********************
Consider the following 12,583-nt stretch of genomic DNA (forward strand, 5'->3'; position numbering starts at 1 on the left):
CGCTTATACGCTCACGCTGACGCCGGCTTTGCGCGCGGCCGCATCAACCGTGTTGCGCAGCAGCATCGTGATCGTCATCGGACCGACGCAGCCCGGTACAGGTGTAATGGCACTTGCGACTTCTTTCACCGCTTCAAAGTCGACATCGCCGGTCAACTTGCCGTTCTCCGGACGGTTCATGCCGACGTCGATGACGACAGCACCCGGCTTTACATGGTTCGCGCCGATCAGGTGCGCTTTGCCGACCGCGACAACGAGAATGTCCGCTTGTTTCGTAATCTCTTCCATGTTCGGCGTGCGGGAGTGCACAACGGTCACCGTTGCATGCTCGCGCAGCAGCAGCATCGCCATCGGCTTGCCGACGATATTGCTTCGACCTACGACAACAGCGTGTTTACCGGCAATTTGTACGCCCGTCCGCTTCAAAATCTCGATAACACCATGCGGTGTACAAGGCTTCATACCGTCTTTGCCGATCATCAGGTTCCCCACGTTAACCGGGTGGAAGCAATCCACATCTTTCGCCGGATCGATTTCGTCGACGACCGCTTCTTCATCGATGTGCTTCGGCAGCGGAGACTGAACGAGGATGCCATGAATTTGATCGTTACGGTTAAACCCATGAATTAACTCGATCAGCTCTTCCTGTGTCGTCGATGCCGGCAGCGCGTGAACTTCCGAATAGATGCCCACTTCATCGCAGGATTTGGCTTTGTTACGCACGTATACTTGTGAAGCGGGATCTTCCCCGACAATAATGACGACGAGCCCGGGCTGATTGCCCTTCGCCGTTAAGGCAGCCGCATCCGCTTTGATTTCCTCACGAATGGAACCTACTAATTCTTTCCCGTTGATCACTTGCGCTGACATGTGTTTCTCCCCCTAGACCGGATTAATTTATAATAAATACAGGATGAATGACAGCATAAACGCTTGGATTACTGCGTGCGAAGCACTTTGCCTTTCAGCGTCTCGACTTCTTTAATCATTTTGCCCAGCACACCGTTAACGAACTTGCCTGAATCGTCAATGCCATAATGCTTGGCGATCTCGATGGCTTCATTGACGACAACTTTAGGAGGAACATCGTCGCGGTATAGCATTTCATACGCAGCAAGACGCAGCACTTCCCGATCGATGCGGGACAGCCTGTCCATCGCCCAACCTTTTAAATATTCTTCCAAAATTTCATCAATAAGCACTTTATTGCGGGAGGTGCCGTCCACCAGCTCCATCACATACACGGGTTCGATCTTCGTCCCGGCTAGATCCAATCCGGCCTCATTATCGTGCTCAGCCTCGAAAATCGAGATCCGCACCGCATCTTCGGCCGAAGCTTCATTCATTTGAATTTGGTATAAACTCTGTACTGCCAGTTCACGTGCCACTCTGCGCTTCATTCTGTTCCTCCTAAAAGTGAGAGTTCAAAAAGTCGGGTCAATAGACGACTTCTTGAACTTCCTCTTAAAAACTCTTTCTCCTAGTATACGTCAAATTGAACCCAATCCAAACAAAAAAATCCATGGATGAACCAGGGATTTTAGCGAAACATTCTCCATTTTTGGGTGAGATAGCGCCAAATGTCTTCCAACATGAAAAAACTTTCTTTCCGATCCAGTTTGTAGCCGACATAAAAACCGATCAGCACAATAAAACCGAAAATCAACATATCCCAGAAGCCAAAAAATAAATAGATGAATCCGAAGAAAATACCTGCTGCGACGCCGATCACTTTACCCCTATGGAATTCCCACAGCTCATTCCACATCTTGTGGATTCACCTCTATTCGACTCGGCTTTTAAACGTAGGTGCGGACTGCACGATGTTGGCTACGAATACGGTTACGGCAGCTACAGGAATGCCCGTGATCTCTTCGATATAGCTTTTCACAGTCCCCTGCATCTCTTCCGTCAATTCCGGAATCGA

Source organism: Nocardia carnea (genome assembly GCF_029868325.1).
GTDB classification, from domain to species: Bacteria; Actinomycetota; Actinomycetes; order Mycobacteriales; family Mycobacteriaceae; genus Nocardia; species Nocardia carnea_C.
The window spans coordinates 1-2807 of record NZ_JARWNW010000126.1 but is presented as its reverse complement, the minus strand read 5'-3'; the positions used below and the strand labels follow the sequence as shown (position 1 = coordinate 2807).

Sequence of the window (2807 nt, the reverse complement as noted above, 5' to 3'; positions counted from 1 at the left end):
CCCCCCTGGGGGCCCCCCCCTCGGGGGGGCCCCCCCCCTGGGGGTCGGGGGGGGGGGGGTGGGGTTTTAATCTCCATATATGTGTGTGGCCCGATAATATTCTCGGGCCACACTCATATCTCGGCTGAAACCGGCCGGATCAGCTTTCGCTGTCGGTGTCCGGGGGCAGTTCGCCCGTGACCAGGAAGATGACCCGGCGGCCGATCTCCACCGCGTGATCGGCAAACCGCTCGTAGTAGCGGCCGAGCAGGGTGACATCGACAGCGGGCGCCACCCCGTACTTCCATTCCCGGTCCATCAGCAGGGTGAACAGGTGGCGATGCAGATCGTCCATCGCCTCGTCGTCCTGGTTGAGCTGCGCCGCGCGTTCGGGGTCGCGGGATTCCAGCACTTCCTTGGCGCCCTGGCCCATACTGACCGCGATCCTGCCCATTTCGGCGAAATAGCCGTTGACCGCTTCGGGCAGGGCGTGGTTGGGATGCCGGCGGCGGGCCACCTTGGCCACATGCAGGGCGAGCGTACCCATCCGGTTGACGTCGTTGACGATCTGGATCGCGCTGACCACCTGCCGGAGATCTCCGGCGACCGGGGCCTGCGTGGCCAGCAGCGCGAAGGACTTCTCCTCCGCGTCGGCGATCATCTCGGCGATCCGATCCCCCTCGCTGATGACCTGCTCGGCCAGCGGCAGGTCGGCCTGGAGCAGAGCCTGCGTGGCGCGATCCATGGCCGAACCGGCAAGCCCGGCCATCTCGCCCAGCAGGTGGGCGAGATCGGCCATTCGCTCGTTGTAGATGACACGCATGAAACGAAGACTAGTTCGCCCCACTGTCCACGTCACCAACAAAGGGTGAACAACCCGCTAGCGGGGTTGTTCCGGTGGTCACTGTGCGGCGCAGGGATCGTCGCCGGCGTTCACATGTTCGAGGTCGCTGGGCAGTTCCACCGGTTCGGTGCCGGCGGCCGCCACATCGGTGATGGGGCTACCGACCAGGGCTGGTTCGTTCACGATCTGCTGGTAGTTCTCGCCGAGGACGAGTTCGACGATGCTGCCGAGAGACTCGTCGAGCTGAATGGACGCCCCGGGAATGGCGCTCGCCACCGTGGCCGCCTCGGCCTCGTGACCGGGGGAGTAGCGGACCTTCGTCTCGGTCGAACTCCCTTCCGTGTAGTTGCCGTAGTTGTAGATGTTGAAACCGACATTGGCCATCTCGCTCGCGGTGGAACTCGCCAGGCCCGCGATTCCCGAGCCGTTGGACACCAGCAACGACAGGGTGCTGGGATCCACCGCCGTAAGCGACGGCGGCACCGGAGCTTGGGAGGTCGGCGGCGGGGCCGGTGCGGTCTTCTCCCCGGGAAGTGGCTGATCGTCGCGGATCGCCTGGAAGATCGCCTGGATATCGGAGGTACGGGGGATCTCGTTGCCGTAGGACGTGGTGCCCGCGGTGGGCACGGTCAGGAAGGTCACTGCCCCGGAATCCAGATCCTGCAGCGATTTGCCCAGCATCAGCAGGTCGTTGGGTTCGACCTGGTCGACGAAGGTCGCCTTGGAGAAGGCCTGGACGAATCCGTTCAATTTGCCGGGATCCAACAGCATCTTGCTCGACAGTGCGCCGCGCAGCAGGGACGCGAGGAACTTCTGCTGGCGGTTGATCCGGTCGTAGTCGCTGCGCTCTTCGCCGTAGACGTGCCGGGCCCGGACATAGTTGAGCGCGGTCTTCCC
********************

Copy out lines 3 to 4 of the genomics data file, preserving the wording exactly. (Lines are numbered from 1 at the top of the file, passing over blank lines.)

Source organism: Nocardia carnea (genome assembly GCF_029868325.1).
GTDB classification, from domain to species: Bacteria; Actinomycetota; Actinomycetes; order Mycobacteriales; family Mycobacteriaceae; genus Nocardia; species Nocardia carnea_C.